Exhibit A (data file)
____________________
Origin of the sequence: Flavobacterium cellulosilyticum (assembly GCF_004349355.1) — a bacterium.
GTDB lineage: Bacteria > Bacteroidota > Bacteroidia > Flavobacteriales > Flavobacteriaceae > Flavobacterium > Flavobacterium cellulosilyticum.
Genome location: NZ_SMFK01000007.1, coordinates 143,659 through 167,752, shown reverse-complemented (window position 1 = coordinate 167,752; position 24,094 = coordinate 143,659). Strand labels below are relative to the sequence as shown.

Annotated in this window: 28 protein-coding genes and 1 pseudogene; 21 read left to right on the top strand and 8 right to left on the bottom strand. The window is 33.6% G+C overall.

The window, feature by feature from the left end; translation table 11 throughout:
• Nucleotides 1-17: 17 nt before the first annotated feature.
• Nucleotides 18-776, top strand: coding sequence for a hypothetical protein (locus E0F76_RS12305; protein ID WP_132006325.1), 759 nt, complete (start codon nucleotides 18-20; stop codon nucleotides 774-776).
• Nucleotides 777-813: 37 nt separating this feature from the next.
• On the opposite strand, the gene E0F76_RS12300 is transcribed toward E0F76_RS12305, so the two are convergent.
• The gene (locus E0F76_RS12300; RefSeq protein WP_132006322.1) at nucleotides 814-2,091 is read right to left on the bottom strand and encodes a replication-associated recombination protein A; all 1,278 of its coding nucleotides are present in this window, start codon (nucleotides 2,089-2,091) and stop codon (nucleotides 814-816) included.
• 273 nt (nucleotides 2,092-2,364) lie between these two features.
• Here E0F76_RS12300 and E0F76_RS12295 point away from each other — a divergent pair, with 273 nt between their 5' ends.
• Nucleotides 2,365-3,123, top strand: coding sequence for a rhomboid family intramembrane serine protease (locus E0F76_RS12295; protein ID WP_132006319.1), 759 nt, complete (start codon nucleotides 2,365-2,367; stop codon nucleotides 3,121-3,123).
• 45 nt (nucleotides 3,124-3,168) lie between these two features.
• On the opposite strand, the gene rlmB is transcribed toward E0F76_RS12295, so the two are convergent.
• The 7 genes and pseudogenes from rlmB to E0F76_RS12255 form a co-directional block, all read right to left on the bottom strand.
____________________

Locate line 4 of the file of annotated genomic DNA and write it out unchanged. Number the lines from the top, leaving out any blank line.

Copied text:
Annotated in this window: 28 protein-coding genes and 1 pseudogene; 21 read left to right on the top strand and 8 right to left on the bottom strand. The window is 33.6% G+C overall.